3. The computer readable medium of claim 2, wherein the determination is based on one or more dependencies maintained by a third application component.

4. The computer readable medium of claim 1, wherein the computer readable code is further executable by one or more processors to:

identify a first configuration of an enterprise services (ES) for the first application component;
determine two or more metrics for the first configuration of the ES;
determine a first configuration performance score for the first configuration of the ES based on the two or more metrics; and
display, in the user interface of the first application component, an indication of the determined first configuration performance score.

5. The computer readable medium of claim 4, wherein the computer readable code is further executable by one or more processors to:

determine a second configuration performance score for a second configuration of the ES;
determine an ES performance score for the ES based on the first configuration performance score and the second configuration performance score; and
display, in the user interface, an indication of the determined ES performance score.

6. The computer readable medium of claim 5, wherein the computer readable code is further executable by one or more processors to:

determine a node performance score based on the ES performance score for the ES and another ES performance score for another ES; and
display, in the user interface, an indication of the determined node performance score.

7. The computer readable medium of claim 5, wherein each configuration performance score is associated with a weight and wherein the ES performance score is further determined based on the weight associated with each configuration performance score.

8. The computer readable medium of claim 7, wherein the weight is user adjustable.

9. A system comprising:

one or more processors; and
one or more computer readable storage medium comprising computer readable code executable by the one or more processors to: provide a hosted client instance over a network interface for communicatively coupling with a remote client device, the hosted client instance including a first application component for performing a first plurality of actions associated with the hosted client instance and a second application component for performing a second plurality of actions; monitor, by the first application component, the second application component for an event associated with the second application component; determine that the event impacts the first application component based on one or more dependency tables associated with the second application component; and display, in a user interface of the first application component, information related to the event.

10. The system of claim 9, wherein each application component comprises a separate set of offered enterprise services (ES).

11. The system of claim 10, wherein the determination is based on one or more dependencies maintained by a third application component.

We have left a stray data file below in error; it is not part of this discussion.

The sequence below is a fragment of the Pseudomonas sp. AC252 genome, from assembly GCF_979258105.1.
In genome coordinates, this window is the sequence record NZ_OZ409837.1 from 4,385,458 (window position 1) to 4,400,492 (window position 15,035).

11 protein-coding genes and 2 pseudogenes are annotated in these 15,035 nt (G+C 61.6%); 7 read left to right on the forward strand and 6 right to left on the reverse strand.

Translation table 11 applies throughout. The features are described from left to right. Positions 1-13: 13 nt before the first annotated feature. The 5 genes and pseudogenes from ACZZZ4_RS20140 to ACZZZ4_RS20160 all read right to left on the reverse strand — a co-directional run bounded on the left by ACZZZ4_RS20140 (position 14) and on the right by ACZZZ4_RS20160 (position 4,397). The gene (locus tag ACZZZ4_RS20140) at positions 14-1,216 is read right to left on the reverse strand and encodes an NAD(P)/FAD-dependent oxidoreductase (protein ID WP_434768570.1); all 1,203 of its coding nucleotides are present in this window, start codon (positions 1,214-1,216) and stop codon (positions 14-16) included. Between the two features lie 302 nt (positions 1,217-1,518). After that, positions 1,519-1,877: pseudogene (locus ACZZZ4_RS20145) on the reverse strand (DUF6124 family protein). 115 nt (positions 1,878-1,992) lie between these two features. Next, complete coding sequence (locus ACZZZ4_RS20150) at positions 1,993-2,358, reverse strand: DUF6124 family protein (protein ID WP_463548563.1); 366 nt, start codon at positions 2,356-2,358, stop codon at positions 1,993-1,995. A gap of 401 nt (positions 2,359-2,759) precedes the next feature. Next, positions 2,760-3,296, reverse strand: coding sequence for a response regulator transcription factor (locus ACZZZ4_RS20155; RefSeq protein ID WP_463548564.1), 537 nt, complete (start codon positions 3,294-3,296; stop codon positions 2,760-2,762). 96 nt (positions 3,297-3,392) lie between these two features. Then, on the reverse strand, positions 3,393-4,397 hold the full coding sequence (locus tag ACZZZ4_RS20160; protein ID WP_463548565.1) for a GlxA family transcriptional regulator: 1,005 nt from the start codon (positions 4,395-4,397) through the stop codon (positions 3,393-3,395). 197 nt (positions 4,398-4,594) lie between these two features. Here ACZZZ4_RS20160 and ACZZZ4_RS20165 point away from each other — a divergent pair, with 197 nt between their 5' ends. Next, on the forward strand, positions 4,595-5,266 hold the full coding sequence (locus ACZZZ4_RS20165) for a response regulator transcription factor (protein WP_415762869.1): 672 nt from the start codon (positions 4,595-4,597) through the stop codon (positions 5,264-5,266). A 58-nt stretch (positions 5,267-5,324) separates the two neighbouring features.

12. The system of claim 9, wherein the computer readable code is further executable by the one or more processors to:

identify a first configuration of an enterprise services (ES) for the first application component;
determine two or more metrics for the first configuration of the ES;
determine a first configuration performance score for the first configuration of the ES based on the two or more metrics; and
display, in the user interface of the first application component, an indication of the determined first configuration performance score.

13. The system of claim 12, wherein the computer readable code is further executable by one or more processors to:

determine a second configuration performance score for a second configuration of the ES;
determine an ES performance score for the ES based on the first configuration performance score and the second configuration performance score; and
display, in the user interface, an indication of the determined ES performance score.

14. The system of claim 13, wherein the computer readable code is further executable by one or more processors to:

determine a node performance score based on the ES performance score for the ES and another ES performance score for another ES; and
display, in the user interface, an indication of the determined node performance score.

15. The system of claim 13, wherein each configuration performance score is associated with a weight and wherein the ES performance score is further determined based on the weight associated with each configuration performance score.

16. The system of claim 15, wherein the weight is user adjustable.

17. A method for hosted client management, the method comprising:

providing a hosted client instance over a network interface for communicatively coupling with a remote client device, the hosted client instance including a first application component for performing a first plurality of actions associated with the hosted client instance and a second application component for performing a second plurality of actions;
monitoring, by the first application component, the second application component for an event associated with the second application component;
determining that the event impacts the first application component based on one or more dependency tables associated with the second application component; and
displaying, in a user interface of the first application component, information related to the event.

18. The method of claim 17, wherein each application component comprises a separate set of offered enterprise services (ES).

19. The method of claim 17, further comprising:

identifying a first configuration of an ES for the first application component;
determining two or more metrics for the first configuration of the ES;
determining a first configuration performance score for the configuration of the ES based on the two or more metrics; and
displaying, in the user interface of the first application component, an indication of the determined first configuration performance score.

20. The method of claim 19, further comprising:

determining a second configuration performance score for a second configuration of the ES;
determining an ES performance score for the ES based on the first configuration of the ES performance score and the second configuration performance score; and
displaying, in the user interface, an indication of the determined ES performance score.
Patent History
Publication number: 20200348947
Type: Application
Filed: May 3, 2019
Publication Date: Nov 5, 2020
Inventors: David Thigpen (Boise, ID), Caitlin Anne Markham (La Jolla, CA), John Alan Botica (Escondido, CA), Andrew McDonald (San Diego, CA), Jason Douglas Aloia (Carlsbad, CA), Anthony Michael Arobone (San Deigo, CA)
Application Number: 16/402,817
Classifications
International Classification: G06F 9/445 (20060101); G06F 9/54 (20060101); G06F 11/34 (20060101); G06F 11/30 (20060101);